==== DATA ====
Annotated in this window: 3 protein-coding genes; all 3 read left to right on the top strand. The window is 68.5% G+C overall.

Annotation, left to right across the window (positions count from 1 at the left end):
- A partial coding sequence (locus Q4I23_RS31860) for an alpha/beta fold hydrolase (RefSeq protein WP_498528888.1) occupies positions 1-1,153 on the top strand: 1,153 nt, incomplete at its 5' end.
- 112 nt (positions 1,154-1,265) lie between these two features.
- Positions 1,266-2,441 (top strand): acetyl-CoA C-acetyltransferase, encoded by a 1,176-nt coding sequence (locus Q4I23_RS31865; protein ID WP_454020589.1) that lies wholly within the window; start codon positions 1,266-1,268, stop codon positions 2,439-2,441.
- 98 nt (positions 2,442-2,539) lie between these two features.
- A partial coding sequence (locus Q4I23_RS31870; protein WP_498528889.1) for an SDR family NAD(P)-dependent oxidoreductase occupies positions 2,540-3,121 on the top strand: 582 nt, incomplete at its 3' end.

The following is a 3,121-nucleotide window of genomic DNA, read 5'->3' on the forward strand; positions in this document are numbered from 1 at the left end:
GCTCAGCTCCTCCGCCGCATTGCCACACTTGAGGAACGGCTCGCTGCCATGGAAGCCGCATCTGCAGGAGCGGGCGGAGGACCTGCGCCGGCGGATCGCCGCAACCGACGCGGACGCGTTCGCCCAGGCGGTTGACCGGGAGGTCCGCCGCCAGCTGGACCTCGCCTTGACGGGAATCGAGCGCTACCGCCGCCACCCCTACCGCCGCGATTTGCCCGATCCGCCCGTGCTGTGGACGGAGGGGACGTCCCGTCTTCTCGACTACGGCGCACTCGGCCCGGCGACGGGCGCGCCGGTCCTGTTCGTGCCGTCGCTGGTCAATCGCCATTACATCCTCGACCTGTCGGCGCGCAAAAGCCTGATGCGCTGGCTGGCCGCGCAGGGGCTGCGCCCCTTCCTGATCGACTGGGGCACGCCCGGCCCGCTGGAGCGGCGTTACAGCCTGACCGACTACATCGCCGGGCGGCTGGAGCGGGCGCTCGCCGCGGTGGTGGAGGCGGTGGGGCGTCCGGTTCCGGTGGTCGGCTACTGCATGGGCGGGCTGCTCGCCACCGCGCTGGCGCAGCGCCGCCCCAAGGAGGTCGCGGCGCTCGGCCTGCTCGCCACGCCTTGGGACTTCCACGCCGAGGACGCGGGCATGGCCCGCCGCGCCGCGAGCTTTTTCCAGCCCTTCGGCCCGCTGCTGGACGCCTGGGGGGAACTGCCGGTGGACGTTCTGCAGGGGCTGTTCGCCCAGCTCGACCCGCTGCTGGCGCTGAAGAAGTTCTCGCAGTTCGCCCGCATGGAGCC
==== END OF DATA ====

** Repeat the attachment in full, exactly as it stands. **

Annotated in this window: 3 protein-coding genes; all 3 read left to right on the top strand. The window is 68.5% G+C overall.

Annotation, left to right across the window (positions count from 1 at the left end):
- A partial coding sequence (locus Q4I23_RS31860) for an alpha/beta fold hydrolase (RefSeq protein WP_498528888.1) occupies positions 1-1,153 on the top strand: 1,153 nt, incomplete at its 5' end.
- 112 nt (positions 1,154-1,265) lie between these two features.
- Positions 1,266-2,441 (top strand): acetyl-CoA C-acetyltransferase, encoded by a 1,176-nt coding sequence (locus Q4I23_RS31865; protein ID WP_454020589.1) that lies wholly within the window; start codon positions 1,266-1,268, stop codon positions 2,439-2,441.
- 98 nt (positions 2,442-2,539) lie between these two features.
- A partial coding sequence (locus Q4I23_RS31870; protein WP_498528889.1) for an SDR family NAD(P)-dependent oxidoreductase occupies positions 2,540-3,121 on the top strand: 582 nt, incomplete at its 3' end.

The following is a 3,121-nucleotide window of genomic DNA, read 5'->3' on the forward strand; positions in this document are numbered from 1 at the left end:
GCTCAGCTCCTCCGCCGCATTGCCACACTTGAGGAACGGCTCGCTGCCATGGAAGCCGCATCTGCAGGAGCGGGCGGAGGACCTGCGCCGGCGGATCGCCGCAACCGACGCGGACGCGTTCGCCCAGGCGGTTGACCGGGAGGTCCGCCGCCAGCTGGACCTCGCCTTGACGGGAATCGAGCGCTACCGCCGCCACCCCTACCGCCGCGATTTGCCCGATCCGCCCGTGCTGTGGACGGAGGGGACGTCCCGTCTTCTCGACTACGGCGCACTCGGCCCGGCGACGGGCGCGCCGGTCCTGTTCGTGCCGTCGCTGGTCAATCGCCATTACATCCTCGACCTGTCGGCGCGCAAAAGCCTGATGCGCTGGCTGGCCGCGCAGGGGCTGCGCCCCTTCCTGATCGACTGGGGCACGCCCGGCCCGCTGGAGCGGCGTTACAGCCTGACCGACTACATCGCCGGGCGGCTGGAGCGGGCGCTCGCCGCGGTGGTGGAGGCGGTGGGGCGTCCGGTTCCGGTGGTCGGCTACTGCATGGGCGGGCTGCTCGCCACCGCGCTGGCGCAGCGCCGCCCCAAGGAGGTCGCGGCGCTCGGCCTGCTCGCCACGCCTTGGGACTTCCACGCCGAGGACGCGGGCATGGCCCGCCGCGCCGCGAGCTTTTTCCAGCCCTTCGGCCCGCTGCTGGACGCCTGGGGGGAACTGCCGGTGGACGTTCTGCAGGGGCTGTTCGCCCAGCTCGACCCGCTGCTGGCGCTGAAGAAGTTCTCGCAGTTCGCCCGCATGGAGCC